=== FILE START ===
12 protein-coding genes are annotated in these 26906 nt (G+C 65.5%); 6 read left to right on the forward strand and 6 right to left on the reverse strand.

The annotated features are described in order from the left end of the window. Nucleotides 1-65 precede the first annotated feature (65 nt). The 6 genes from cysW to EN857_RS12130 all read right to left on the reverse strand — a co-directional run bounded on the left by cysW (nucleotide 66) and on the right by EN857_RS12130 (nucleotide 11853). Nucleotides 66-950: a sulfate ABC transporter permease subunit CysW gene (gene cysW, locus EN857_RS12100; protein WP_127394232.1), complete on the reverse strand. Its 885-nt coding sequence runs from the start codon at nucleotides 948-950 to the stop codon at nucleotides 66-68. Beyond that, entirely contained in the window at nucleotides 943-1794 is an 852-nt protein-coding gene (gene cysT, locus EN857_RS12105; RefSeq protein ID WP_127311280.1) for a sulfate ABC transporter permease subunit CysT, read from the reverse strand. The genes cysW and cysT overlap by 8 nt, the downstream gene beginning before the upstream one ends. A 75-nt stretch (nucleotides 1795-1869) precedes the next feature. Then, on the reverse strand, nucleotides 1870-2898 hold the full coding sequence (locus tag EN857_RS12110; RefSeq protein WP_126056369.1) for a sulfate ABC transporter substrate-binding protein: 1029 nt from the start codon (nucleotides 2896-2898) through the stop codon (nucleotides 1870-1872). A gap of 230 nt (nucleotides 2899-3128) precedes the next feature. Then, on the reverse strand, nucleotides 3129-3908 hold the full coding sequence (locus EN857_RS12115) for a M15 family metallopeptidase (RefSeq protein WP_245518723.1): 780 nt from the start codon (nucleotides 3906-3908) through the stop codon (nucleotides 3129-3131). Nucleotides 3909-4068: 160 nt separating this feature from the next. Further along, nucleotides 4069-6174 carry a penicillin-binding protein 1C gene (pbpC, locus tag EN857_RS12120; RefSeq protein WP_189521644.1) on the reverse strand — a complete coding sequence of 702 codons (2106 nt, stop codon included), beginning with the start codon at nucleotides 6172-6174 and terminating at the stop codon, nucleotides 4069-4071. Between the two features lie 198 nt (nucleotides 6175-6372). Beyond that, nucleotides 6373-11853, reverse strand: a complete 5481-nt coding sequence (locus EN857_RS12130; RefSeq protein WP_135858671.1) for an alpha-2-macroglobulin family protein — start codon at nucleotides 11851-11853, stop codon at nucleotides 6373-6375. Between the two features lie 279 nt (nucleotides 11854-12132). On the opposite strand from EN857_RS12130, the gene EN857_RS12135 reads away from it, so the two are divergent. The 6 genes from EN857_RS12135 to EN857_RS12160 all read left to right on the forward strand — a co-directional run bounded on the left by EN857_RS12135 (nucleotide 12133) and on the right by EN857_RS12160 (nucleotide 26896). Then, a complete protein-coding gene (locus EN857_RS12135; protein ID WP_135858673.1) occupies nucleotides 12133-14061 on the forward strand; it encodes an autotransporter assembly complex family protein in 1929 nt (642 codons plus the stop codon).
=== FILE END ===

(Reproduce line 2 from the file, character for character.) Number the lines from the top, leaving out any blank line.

The annotated features are described in order from the left end of the window. Nucleotides 1-65 precede the first annotated feature (65 nt). The 6 genes from cysW to EN857_RS12130 all read right to left on the reverse strand — a co-directional run bounded on the left by cysW (nucleotide 66) and on the right by EN857_RS12130 (nucleotide 11853). Nucleotides 66-950: a sulfate ABC transporter permease subunit CysW gene (gene cysW, locus EN857_RS12100; protein WP_127394232.1), complete on the reverse strand. Its 885-nt coding sequence runs from the start codon at nucleotides 948-950 to the stop codon at nucleotides 66-68. Beyond that, entirely contained in the window at nucleotides 943-1794 is an 852-nt protein-coding gene (gene cysT, locus EN857_RS12105; RefSeq protein ID WP_127311280.1) for a sulfate ABC transporter permease subunit CysT, read from the reverse strand. The genes cysW and cysT overlap by 8 nt, the downstream gene beginning before the upstream one ends. A 75-nt stretch (nucleotides 1795-1869) precedes the next feature. Then, on the reverse strand, nucleotides 1870-2898 hold the full coding sequence (locus tag EN857_RS12110; RefSeq protein WP_126056369.1) for a sulfate ABC transporter substrate-binding protein: 1029 nt from the start codon (nucleotides 2896-2898) through the stop codon (nucleotides 1870-1872). A gap of 230 nt (nucleotides 2899-3128) precedes the next feature. Then, on the reverse strand, nucleotides 3129-3908 hold the full coding sequence (locus EN857_RS12115) for a M15 family metallopeptidase (RefSeq protein WP_245518723.1): 780 nt from the start codon (nucleotides 3906-3908) through the stop codon (nucleotides 3129-3131). Nucleotides 3909-4068: 160 nt separating this feature from the next. Further along, nucleotides 4069-6174 carry a penicillin-binding protein 1C gene (pbpC, locus tag EN857_RS12120; RefSeq protein WP_189521644.1) on the reverse strand — a complete coding sequence of 702 codons (2106 nt, stop codon included), beginning with the start codon at nucleotides 6172-6174 and terminating at the stop codon, nucleotides 4069-4071. Between the two features lie 198 nt (nucleotides 6175-6372). Beyond that, nucleotides 6373-11853, reverse strand: a complete 5481-nt coding sequence (locus EN857_RS12130; RefSeq protein WP_135858671.1) for an alpha-2-macroglobulin family protein — start codon at nucleotides 11851-11853, stop codon at nucleotides 6373-6375. Between the two features lie 279 nt (nucleotides 11854-12132). On the opposite strand from EN857_RS12130, the gene EN857_RS12135 reads away from it, so the two are divergent. The 6 genes from EN857_RS12135 to EN857_RS12160 all read left to right on the forward strand — a co-directional run bounded on the left by EN857_RS12135 (nucleotide 12133) and on the right by EN857_RS12160 (nucleotide 26896). Then, a complete protein-coding gene (locus EN857_RS12135; protein ID WP_135858673.1) occupies nucleotides 12133-14061 on the forward strand; it encodes an autotransporter assembly complex family protein in 1929 nt (642 codons plus the stop codon).